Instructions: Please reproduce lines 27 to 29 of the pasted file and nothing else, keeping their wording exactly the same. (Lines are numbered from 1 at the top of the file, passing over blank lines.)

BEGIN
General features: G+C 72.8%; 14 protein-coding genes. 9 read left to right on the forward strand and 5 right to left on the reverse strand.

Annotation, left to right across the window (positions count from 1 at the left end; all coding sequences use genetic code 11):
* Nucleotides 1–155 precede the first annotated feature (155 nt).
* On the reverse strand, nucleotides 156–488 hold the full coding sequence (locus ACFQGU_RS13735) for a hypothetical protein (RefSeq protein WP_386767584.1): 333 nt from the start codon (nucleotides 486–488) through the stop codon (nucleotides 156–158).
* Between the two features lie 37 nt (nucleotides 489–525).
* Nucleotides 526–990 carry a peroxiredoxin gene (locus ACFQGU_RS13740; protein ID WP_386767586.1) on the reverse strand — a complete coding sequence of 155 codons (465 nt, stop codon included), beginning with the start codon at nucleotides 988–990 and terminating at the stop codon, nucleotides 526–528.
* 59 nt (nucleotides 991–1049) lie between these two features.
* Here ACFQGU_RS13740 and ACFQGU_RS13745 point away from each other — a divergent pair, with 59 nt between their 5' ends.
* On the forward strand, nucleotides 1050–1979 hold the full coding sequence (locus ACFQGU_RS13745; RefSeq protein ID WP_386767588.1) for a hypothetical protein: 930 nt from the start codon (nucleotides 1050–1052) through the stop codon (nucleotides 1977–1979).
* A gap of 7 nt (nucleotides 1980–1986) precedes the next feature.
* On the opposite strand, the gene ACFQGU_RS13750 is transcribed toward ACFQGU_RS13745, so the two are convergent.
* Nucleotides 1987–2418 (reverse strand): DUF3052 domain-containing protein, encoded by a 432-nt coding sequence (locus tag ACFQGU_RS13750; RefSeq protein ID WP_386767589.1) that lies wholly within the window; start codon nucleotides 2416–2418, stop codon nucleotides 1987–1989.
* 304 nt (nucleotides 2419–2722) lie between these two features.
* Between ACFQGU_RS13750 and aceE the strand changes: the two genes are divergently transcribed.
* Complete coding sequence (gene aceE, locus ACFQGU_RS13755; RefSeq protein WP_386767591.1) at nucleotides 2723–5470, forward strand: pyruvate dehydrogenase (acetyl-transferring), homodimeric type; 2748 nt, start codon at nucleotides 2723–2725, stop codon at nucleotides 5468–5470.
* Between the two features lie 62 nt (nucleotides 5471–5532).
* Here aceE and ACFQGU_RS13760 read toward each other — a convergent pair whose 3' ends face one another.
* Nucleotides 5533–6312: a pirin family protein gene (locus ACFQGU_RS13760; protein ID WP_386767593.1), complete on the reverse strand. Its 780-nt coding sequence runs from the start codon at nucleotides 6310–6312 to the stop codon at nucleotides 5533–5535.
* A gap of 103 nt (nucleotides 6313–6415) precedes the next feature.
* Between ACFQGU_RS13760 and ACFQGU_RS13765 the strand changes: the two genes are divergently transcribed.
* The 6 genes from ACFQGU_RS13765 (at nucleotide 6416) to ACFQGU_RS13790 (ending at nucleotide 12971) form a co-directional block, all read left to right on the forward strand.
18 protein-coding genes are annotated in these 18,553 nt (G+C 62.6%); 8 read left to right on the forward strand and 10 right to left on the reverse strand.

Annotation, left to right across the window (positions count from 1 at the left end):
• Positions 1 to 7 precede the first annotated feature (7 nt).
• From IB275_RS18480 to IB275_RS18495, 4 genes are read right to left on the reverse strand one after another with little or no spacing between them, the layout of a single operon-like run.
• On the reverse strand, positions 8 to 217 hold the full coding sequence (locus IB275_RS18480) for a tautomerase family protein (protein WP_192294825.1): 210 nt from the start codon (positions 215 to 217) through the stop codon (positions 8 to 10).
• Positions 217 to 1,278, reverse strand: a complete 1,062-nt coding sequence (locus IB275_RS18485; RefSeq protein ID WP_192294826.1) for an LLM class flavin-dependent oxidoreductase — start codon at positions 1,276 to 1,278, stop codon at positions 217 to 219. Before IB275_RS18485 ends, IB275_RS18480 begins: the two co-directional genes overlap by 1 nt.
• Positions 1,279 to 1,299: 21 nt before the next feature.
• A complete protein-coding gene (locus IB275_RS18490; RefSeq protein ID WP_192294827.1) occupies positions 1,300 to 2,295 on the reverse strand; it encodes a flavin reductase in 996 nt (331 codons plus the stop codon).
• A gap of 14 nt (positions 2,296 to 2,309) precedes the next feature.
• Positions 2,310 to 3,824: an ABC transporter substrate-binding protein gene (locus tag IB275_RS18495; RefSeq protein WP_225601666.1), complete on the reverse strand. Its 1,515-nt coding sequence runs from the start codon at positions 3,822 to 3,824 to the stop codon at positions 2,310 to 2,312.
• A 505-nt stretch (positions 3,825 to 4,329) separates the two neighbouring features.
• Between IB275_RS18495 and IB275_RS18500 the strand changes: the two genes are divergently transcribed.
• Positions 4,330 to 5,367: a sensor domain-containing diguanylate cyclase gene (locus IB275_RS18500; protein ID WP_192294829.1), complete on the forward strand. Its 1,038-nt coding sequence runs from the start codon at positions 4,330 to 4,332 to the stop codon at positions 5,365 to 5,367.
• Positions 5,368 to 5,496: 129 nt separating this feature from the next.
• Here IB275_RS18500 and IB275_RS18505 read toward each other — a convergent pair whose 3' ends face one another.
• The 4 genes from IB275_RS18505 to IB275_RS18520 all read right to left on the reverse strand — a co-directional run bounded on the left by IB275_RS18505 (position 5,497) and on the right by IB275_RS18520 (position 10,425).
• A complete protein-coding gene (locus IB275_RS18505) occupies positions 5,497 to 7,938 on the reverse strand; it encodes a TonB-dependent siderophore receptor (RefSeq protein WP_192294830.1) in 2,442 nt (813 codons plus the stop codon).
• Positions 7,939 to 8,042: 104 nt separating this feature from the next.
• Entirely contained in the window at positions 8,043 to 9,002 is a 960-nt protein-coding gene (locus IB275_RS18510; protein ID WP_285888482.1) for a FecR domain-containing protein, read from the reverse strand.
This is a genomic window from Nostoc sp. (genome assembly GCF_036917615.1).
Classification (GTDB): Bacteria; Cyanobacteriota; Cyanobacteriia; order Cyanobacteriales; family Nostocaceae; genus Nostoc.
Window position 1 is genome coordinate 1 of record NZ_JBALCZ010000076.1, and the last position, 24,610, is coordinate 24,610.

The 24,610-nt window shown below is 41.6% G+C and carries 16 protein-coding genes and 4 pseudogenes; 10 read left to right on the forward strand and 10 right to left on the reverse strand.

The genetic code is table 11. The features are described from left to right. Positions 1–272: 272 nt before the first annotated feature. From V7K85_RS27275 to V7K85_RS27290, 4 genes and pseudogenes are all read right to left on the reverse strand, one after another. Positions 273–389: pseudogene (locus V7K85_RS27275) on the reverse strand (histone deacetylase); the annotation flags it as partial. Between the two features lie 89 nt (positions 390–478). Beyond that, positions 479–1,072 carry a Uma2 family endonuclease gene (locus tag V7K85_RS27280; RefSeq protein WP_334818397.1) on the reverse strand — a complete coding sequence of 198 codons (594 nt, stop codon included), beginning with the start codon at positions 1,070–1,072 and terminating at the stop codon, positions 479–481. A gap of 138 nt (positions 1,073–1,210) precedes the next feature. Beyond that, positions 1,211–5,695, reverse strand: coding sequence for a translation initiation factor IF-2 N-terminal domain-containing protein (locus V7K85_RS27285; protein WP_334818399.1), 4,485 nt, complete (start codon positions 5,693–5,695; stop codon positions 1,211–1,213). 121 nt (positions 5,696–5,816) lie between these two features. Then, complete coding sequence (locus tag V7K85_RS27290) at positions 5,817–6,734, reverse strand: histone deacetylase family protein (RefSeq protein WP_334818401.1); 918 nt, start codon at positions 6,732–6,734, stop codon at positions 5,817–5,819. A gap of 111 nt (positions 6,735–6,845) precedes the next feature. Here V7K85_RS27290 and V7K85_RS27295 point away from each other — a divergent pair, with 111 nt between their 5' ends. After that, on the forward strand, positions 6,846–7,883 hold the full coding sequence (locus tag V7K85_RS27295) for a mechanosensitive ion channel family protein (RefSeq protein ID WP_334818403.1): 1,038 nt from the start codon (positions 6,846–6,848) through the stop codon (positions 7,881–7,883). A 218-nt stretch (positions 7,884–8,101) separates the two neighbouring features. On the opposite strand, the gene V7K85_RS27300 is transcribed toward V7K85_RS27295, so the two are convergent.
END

• Positions 217 to 1,278, reverse strand: a complete 1,062-nt coding sequence (locus IB275_RS18485; RefSeq protein ID WP_192294826.1) for an LLM class flavin-dependent oxidoreductase — start codon at positions 1,276 to 1,278, stop codon at positions 217 to 219. Before IB275_RS18485 ends, IB275_RS18480 begins: the two co-directional genes overlap by 1 nt.
• Positions 1,279 to 1,299: 21 nt before the next feature.
• A complete protein-coding gene (locus IB275_RS18490; RefSeq protein ID WP_192294827.1) occupies positions 1,300 to 2,295 on the reverse strand; it encodes a flavin reductase in 996 nt (331 codons plus the stop codon).